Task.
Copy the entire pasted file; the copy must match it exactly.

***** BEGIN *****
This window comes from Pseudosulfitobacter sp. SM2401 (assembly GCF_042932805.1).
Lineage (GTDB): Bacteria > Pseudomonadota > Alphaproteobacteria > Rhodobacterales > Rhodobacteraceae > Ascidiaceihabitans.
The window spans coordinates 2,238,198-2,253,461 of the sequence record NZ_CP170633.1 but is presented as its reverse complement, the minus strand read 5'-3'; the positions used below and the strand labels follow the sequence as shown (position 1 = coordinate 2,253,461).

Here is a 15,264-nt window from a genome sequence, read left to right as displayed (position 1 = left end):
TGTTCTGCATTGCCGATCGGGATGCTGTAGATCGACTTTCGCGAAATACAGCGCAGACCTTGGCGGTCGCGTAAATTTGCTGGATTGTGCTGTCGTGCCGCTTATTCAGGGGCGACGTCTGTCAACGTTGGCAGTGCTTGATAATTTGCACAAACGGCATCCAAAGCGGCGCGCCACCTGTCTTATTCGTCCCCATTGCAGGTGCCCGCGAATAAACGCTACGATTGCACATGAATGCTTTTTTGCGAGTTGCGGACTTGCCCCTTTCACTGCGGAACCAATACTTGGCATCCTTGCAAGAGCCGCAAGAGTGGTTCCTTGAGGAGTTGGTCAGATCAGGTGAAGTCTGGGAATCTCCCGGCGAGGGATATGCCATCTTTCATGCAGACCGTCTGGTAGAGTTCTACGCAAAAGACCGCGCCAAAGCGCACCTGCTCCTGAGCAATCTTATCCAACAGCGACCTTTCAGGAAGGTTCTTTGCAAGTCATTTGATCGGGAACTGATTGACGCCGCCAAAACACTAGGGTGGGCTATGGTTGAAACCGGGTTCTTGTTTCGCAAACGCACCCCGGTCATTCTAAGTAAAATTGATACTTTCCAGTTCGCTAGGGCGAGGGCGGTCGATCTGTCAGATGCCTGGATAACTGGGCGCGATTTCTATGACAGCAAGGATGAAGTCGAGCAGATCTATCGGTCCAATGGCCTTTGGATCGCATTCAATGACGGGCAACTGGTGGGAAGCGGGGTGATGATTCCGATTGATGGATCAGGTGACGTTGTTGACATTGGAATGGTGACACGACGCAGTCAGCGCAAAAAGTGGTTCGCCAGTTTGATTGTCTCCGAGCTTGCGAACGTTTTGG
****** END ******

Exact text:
This window comes from Pseudosulfitobacter sp. SM2401 (assembly GCF_042932805.1).
Lineage (GTDB): Bacteria > Pseudomonadota > Alphaproteobacteria > Rhodobacterales > Rhodobacteraceae > Ascidiaceihabitans.
The window spans coordinates 2,238,198-2,253,461 of the sequence record NZ_CP170633.1 but is presented as its reverse complement, the minus strand read 5'-3'; the positions used below and the strand labels follow the sequence as shown (position 1 = coordinate 2,253,461).

Here is a 15,264-nt window from a genome sequence, read left to right as displayed (position 1 = left end):
TGTTCTGCATTGCCGATCGGGATGCTGTAGATCGACTTTCGCGAAATACAGCGCAGACCTTGGCGGTCGCGTAAATTTGCTGGATTGTGCTGTCGTGCCGCTTATTCAGGGGCGACGTCTGTCAACGTTGGCAGTGCTTGATAATTTGCACAAACGGCATCCAAAGCGGCGCGCCACCTGTCTTATTCGTCCCCATTGCAGGTGCCCGCGAATAAACGCTACGATTGCACATGAATGCTTTTTTGCGAGTTGCGGACTTGCCCCTTTCACTGCGGAACCAATACTTGGCATCCTTGCAAGAGCCGCAAGAGTGGTTCCTTGAGGAGTTGGTCAGATCAGGTGAAGTCTGGGAATCTCCCGGCGAGGGATATGCCATCTTTCATGCAGACCGTCTGGTAGAGTTCTACGCAAAAGACCGCGCCAAAGCGCACCTGCTCCTGAGCAATCTTATCCAACAGCGACCTTTCAGGAAGGTTCTTTGCAAGTCATTTGATCGGGAACTGATTGACGCCGCCAAAACACTAGGGTGGGCTATGGTTGAAACCGGGTTCTTGTTTCGCAAACGCACCCCGGTCATTCTAAGTAAAATTGATACTTTCCAGTTCGCTAGGGCGAGGGCGGTCGATCTGTCAGATGCCTGGATAACTGGGCGCGATTTCTATGACAGCAAGGATGAAGTCGAGCAGATCTATCGGTCCAATGGCCTTTGGATCGCATTCAATGACGGGCAACTGGTGGGAAGCGGGGTGATGATTCCGATTGATGGATCAGGTGACGTTGTTGACATTGGAATGGTGACACGACGCAGTCAGCGCAAAAAGTGGTTCGCCAGTTTGATTGTCTCCGAGCTTGCGAACGTTTTGG